Despite a hectic job, she wisely took my advice and stayed home for what I call exercising bed rest.

4. Mr S has had lower back, groin and back of thigh and calf pain for fourth months.

He has a pincer deformity in the hip causing the stabs in the groin, and a degenerative facet causing the sciatica. Both are responding well to chiropractic and he's well pleased; sixty five percent better after three treatments.

5. Mr T is a wise man; he's taken a warning TIA seriously and has lost 15 pounds, and has at least as much again to lose. A change to a low starch diet and half hour daily walk has made the difference; but the walking is making his foot and back miserable. The expensive orthotic is hopeless; luckily his hips and back are fine, but he needs a simple heel lift.

6. I too have had serious lower back issues, luckily fixed by my own chiropractor; so I too have to do my exercises, take care when lifting supers full of honey, gardening and using the chainsaw. Regaining the function of your spine is just as important as the pain.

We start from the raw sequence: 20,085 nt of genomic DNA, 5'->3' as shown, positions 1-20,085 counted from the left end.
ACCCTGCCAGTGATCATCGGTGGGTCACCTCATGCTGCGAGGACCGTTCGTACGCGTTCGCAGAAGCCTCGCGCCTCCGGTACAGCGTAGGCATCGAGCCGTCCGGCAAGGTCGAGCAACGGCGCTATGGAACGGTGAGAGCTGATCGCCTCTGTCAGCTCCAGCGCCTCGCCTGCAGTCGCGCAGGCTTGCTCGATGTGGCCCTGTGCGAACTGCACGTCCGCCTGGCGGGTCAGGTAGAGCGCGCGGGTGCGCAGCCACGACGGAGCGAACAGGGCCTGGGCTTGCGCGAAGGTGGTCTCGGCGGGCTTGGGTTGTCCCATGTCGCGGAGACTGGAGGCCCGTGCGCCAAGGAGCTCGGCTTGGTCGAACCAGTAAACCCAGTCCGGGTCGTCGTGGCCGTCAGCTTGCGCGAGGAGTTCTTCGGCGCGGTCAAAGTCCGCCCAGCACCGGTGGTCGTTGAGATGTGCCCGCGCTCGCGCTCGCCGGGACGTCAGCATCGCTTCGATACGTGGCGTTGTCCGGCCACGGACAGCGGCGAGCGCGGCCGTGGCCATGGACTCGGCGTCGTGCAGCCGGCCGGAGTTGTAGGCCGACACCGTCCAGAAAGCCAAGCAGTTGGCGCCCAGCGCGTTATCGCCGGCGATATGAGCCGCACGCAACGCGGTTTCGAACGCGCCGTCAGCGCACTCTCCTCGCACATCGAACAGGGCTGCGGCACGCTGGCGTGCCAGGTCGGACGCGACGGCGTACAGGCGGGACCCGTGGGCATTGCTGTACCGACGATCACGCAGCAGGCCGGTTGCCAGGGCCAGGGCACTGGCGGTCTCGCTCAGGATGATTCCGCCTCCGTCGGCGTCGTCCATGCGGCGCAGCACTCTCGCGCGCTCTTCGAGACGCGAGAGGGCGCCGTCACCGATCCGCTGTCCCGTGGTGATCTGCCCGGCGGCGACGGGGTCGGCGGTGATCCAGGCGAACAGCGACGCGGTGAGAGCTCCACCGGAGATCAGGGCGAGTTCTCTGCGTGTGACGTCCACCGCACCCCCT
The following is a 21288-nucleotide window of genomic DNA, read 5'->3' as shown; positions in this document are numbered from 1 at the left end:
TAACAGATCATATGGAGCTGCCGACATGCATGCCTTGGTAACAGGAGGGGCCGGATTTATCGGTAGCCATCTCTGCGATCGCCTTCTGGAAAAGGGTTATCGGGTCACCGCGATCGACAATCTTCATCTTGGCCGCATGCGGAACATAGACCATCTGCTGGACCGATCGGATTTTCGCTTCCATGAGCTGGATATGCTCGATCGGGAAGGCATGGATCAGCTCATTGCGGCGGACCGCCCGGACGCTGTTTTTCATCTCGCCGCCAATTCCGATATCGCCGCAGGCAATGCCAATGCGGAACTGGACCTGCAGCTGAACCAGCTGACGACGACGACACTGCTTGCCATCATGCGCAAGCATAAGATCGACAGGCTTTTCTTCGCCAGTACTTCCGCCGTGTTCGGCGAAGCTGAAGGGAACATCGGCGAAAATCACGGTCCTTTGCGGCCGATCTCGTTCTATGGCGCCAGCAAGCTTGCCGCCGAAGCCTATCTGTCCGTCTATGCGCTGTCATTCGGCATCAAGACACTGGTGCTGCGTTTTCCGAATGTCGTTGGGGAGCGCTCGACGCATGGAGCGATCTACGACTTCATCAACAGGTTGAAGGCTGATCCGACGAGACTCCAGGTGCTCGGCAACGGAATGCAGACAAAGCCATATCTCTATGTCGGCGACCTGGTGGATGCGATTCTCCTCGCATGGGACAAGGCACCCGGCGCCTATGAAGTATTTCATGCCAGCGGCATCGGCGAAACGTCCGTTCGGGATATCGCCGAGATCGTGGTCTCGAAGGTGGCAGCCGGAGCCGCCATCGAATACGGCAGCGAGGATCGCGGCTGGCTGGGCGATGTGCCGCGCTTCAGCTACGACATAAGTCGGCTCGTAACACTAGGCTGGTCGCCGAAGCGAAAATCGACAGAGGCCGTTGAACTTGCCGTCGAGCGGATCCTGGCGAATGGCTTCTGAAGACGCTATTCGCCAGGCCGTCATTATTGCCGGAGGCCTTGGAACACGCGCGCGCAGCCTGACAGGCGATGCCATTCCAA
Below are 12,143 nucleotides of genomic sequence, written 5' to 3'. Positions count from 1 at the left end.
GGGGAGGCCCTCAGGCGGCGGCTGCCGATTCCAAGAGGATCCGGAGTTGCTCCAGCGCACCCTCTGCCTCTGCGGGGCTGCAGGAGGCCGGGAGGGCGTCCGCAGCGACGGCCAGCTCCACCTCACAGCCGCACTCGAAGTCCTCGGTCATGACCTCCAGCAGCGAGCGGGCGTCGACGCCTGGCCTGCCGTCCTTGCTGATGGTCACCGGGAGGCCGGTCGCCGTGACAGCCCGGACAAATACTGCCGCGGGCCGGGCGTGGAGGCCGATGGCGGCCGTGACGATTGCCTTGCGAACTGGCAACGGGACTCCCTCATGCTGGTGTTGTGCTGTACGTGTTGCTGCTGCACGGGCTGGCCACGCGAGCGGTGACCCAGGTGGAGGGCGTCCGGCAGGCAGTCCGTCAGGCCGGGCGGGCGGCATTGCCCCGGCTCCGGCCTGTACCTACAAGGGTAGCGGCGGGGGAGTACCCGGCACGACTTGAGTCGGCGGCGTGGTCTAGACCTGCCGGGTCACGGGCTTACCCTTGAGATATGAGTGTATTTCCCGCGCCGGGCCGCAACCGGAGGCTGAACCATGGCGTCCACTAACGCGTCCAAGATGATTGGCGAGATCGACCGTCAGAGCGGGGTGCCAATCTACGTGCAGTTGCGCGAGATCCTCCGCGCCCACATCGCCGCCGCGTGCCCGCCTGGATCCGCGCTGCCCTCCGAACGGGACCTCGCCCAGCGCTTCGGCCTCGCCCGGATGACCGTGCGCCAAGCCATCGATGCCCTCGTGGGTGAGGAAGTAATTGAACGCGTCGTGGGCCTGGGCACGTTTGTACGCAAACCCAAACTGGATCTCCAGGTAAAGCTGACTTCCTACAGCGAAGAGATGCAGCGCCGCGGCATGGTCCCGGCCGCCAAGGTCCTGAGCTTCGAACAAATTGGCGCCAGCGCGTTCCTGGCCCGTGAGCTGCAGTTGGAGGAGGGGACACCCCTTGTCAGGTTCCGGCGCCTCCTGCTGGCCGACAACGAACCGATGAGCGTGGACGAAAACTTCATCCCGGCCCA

7. My own granddaughter, only 7 is hypermobile giving her pelvic, knee and ankle issues. Xrays show a mildly dysplastic hip. Years ago we would have called it growing pains. She too regularly needs chiropractic care and luckily responds well. Increased range of motion is more difficult than too stiff in my opinion. Our care is for kids too.

8. This 65 year old lady is a serious gardener; every day she is bending, lifting and digging for 2 to 3 hours a day. It regularly catches her in the sacroiliac joint, so she has a treatment once a month that sorts it out. She does her lower back exercises faithfully.

9. This 88 year old lady is an inspiration; every day she is busy in the community. With a nasty scoliosis she manages very well with a chiropractic adjustment every six weeks and exercises faithfully done.  

10. Mr X is a 71 year old retired man who wants to continue with maintenance care every six to eight weeks; he had suffered from two years of lower back pain when he first came a year ago. He has no discomfort now after 8 chiropractic treatments, but is aware that danger lurks.